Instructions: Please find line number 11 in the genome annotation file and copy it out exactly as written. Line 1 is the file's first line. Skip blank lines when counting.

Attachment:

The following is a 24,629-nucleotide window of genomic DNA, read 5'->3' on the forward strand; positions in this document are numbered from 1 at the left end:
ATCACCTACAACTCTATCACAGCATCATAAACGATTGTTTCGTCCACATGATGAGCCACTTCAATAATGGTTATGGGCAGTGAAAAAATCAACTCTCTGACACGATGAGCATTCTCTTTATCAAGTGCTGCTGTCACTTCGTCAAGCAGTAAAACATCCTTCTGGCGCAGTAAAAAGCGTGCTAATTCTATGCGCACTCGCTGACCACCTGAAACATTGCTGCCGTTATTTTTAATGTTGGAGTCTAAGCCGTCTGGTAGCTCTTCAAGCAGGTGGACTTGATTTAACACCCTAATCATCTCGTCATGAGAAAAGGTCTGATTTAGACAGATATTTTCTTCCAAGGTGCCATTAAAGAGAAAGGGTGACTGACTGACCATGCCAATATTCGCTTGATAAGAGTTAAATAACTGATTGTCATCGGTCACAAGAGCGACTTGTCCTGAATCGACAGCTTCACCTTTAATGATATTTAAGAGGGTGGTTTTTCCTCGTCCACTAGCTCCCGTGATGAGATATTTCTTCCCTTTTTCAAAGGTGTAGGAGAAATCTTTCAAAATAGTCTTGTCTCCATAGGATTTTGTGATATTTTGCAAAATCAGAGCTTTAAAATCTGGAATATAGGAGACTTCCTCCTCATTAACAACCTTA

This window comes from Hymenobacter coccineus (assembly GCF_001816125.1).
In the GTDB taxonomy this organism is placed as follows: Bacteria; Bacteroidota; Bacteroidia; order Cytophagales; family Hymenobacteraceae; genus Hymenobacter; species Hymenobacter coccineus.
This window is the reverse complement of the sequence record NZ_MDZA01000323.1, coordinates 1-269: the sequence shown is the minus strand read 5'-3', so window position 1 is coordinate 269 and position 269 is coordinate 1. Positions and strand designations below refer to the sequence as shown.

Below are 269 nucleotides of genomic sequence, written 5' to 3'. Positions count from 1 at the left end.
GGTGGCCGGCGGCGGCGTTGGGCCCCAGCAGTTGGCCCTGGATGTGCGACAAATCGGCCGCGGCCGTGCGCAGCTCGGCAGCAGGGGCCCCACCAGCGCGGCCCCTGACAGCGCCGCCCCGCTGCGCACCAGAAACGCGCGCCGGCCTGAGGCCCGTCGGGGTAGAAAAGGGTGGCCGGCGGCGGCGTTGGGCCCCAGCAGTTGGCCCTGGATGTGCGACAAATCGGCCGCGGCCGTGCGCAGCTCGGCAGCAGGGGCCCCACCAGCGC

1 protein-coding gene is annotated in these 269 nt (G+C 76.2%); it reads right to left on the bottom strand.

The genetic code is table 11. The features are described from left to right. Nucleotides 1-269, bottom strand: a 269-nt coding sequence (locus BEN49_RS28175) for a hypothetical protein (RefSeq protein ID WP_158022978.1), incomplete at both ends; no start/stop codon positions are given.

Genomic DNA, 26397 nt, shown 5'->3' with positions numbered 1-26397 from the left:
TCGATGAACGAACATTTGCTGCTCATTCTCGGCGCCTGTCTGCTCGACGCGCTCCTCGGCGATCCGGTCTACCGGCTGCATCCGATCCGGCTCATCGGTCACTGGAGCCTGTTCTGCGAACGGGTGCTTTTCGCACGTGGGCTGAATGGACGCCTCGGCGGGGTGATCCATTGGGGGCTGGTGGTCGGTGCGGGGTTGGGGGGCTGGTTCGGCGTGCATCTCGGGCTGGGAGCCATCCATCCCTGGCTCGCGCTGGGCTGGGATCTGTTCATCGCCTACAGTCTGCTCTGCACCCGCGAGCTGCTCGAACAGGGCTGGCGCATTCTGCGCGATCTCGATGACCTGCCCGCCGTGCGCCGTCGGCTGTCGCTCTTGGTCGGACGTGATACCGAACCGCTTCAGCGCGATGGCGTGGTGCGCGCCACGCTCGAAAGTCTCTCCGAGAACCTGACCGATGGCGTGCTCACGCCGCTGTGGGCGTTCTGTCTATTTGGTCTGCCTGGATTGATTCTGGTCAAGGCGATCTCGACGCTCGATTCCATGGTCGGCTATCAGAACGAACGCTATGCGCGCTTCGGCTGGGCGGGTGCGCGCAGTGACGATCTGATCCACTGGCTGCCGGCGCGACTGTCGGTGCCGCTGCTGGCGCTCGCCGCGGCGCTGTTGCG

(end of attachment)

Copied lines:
TCGATGAACGAACATTTGCTGCTCATTCTCGGCGCCTGTCTGCTCGACGCGCTCCTCGGCGATCCGGTCTACCGGCTGCATCCGATCCGGCTCATCGGTCACTGGAGCCTGTTCTGCGAACGGGTGCTTTTCGCACGTGGGCTGAATGGACGCCTCGGCGGGGTGATCCATTGGGGGCTGGTGGTCGGTGCGGGGTTGGGGGGCTGGTTCGGCGTGCATCTCGGGCTGGGAGCCATCCATCCCTGGCTCGCGCTGGGCTGGGATCTGTTCATCGCCTACAGTCTGCTCTGCACCCGCGAGCTGCTCGAACAGGGCTGGCGCATTCTGCGCGATCTCGATGACCTGCCCGCCGTGCGCCGTCGGCTGTCGCTCTTGGTCGGACGTGATACCGAACCGCTTCAGCGCGATGGCGTGGTGCGCGCCACGCTCGAAAGTCTCTCCGAGAACCTGACCGATGGCGTGCTCACGCCGCTGTGGGCGTTCTGTCTATTTGGTCTGCCTGGATTGATTCTGGTCAAGGCGATCTCGACGCTCGATTCCATGGTCGGCTATCAGAACGAACGCTATGCGCGCTTCGGCTGGGCGGGTGCGCGCAGTGACGATCTGATCCACTGGCTGCCGGCGCGACTGTCGGTGCCGCTGCTGGCGCTCGCCGCGGCGCTGTTGCG